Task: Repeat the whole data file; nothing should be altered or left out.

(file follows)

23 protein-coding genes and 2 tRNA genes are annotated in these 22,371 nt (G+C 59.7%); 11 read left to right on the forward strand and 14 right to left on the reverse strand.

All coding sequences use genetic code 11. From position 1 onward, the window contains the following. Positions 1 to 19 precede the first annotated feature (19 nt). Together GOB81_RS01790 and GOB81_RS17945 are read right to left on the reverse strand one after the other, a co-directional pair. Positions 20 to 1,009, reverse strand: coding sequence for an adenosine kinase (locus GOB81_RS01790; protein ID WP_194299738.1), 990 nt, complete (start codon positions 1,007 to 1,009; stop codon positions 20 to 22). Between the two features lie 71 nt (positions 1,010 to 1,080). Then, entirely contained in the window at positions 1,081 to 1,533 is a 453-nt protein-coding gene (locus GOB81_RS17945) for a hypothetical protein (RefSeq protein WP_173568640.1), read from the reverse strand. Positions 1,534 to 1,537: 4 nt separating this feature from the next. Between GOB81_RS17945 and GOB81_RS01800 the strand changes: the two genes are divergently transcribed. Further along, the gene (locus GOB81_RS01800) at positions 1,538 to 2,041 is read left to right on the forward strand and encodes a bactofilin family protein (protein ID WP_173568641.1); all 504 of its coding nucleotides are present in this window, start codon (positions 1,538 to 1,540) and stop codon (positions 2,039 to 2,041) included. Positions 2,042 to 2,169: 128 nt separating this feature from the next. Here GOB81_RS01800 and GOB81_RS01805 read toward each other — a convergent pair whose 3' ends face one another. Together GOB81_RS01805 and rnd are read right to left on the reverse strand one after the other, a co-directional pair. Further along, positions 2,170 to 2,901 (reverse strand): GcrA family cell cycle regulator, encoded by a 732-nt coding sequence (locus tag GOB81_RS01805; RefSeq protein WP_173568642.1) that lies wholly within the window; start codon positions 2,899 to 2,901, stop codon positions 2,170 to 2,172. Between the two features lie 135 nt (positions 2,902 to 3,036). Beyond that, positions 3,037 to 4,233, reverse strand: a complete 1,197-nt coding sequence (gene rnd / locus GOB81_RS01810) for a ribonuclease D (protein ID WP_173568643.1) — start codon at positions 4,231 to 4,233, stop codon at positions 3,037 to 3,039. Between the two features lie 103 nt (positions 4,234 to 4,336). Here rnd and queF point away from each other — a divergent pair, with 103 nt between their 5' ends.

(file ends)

23 protein-coding genes and 2 tRNA genes are annotated in these 22,371 nt (G+C 59.7%); 11 read left to right on the forward strand and 14 right to left on the reverse strand.

All coding sequences use genetic code 11. From position 1 onward, the window contains the following. Positions 1 to 19 precede the first annotated feature (19 nt). Together GOB81_RS01790 and GOB81_RS17945 are read right to left on the reverse strand one after the other, a co-directional pair. Positions 20 to 1,009, reverse strand: coding sequence for an adenosine kinase (locus GOB81_RS01790; protein ID WP_194299738.1), 990 nt, complete (start codon positions 1,007 to 1,009; stop codon positions 20 to 22). Between the two features lie 71 nt (positions 1,010 to 1,080). Then, entirely contained in the window at positions 1,081 to 1,533 is a 453-nt protein-coding gene (locus GOB81_RS17945) for a hypothetical protein (RefSeq protein WP_173568640.1), read from the reverse strand. Positions 1,534 to 1,537: 4 nt separating this feature from the next. Between GOB81_RS17945 and GOB81_RS01800 the strand changes: the two genes are divergently transcribed. Further along, the gene (locus GOB81_RS01800) at positions 1,538 to 2,041 is read left to right on the forward strand and encodes a bactofilin family protein (protein ID WP_173568641.1); all 504 of its coding nucleotides are present in this window, start codon (positions 1,538 to 1,540) and stop codon (positions 2,039 to 2,041) included. Positions 2,042 to 2,169: 128 nt separating this feature from the next. Here GOB81_RS01800 and GOB81_RS01805 read toward each other — a convergent pair whose 3' ends face one another. Together GOB81_RS01805 and rnd are read right to left on the reverse strand one after the other, a co-directional pair. Further along, positions 2,170 to 2,901 (reverse strand): GcrA family cell cycle regulator, encoded by a 732-nt coding sequence (locus tag GOB81_RS01805; RefSeq protein WP_173568642.1) that lies wholly within the window; start codon positions 2,899 to 2,901, stop codon positions 2,170 to 2,172. Between the two features lie 135 nt (positions 2,902 to 3,036). Beyond that, positions 3,037 to 4,233, reverse strand: a complete 1,197-nt coding sequence (gene rnd / locus GOB81_RS01810) for a ribonuclease D (protein ID WP_173568643.1) — start codon at positions 4,231 to 4,233, stop codon at positions 3,037 to 3,039. Between the two features lie 103 nt (positions 4,234 to 4,336). Here rnd and queF point away from each other — a divergent pair, with 103 nt between their 5' ends.